A decreased risk of meningioma in women smokers was only observed in American studies rather than studies conducted in other countries: a systematic review and meta-analysis
Chinese Neurosurgical Journal volume 7, Article number: 45 (2021)
Whether smoking is related to a decreased risk of meningioma in women is still controversial. We conducted a systematic review and meta-analysis examining the association between smoking and risk of meningiomas in women.
Two authors independently performed a systematic literature review in the PubMed, Cochrane Library, and EMBASE databases. We identified case-control and cohort studies quantifying associations between smoking and risk of meningioma in women. A meta-analysis by pooling studies was performed according to the multivariate-adjusted risk estimates and 95% confidence intervals (CIs) preferentially. We further conducted additional subgroup and sensitivity analyses to explore possible explanations of the results.
A total of seven observational studies were included, with a total of 2132 female patients diagnosed with meningiomas. Ever smoking was associated with a significantly reduced risk of meningioma in women, with pooled odds ratio (OR) of 0.83 (95% CI 0.70–0.98). Similar findings were noted for current (OR 0.78, 95% CI 0.66–0.93) and past (OR 0.82, 95% CI 0.71–0.94) smokers. However, considering the areas, the OR of ever smoking was 0.77 (95% CI 0.68–0.87) in three American studies, but 0.99 (95% CI 0.73–1.35) in four studies conducted in other countries.
Based on limited epidemiological evidence, a decreased risk of meningioma in women smokers was only observed in American studies rather than studies conducted in other countries.
Meningiomas are suggested to be among the most common primitive tumors of the central nervous system and account for about a third of all intracranial tumors [1,2,3]. Although the majority of meningiomas are benign, the overall 10 years survival is still less than 85% and the 5-year rate of tumor recurrence is about 20%, even for completely removed patients . Women are twice as likely as men to develop meningioma, and the incidence of operated meningiomas is three times more frequent in women than men [2,3,4]. However, the etiology of meningiomas remains largely unexplored. Intrinsic factors (e.g., sex, atopy, ethnic, genetic polymorphisms), environmental factors (e.g., electromagnetic radiation, nutrition, pesticides, hormonal factors, occupation), and other factors (e.g. smoking, drinking, and head trauma) are suggested to be possible risk factors for the development of meningiomas [1, 2, 5,6,7].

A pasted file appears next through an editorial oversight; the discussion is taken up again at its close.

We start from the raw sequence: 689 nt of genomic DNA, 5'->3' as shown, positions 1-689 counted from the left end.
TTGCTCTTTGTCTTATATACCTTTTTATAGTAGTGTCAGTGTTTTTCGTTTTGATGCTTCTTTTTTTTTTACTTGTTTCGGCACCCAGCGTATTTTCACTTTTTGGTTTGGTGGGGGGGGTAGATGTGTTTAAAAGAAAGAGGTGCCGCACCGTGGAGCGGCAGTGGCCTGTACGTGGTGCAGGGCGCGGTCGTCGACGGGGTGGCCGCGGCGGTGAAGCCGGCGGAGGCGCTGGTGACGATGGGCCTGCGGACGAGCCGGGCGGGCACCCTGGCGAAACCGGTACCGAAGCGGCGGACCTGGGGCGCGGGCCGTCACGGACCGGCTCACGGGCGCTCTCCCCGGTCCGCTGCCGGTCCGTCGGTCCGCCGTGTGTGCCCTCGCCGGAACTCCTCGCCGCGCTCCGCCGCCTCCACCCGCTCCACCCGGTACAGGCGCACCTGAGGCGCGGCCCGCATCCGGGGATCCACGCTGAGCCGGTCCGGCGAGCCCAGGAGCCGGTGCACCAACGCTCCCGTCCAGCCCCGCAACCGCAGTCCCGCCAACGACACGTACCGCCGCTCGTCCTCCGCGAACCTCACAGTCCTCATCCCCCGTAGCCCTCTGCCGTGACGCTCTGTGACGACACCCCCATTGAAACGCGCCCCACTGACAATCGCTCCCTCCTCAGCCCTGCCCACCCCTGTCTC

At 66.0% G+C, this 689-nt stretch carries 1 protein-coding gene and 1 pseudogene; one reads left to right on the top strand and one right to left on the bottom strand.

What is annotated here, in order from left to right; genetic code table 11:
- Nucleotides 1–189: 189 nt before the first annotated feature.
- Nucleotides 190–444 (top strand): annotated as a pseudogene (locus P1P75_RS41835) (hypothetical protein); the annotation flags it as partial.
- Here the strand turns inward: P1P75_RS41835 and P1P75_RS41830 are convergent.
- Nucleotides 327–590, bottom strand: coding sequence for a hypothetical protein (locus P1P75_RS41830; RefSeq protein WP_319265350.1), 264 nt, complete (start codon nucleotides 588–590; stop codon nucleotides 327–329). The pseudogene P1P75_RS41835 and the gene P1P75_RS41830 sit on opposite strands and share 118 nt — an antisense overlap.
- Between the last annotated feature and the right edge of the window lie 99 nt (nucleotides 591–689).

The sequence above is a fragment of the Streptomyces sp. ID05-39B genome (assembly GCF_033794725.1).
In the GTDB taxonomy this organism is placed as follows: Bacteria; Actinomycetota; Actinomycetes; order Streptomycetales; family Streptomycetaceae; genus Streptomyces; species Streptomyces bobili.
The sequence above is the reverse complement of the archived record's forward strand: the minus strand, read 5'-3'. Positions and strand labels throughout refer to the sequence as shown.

It is now well established from a variety of studies, that smoking is associated with a wide range of tumors, including lung cancer, liver cancer, ovarian cancer, prostate cancer, and others [8,9,10,11,12]. To date, several attempts have been made to explore the possible relationship between smoking and meningiomas [13,14,15,16,17,18,19]. But these results are still inconsistent. As meningiomas develop more frequently in women than in men, the etiology of meningiomas in women has received considerable critical attention. Prior observational studies have shown that smoking tends to reduce the risk of meningioma in women, but most of them appear to be not statistically significant [13,14,15,16,17]. Meanwhile, a previous meta-analysis indicated that no significant risk existed in the relationship of smoking and meningioma in women . However, a population-based study and its incidental meta-analysis demonstrated that a significant negative association has existed between the two . After that, another updated study found no evidence of an association between smoking and meningioma in women .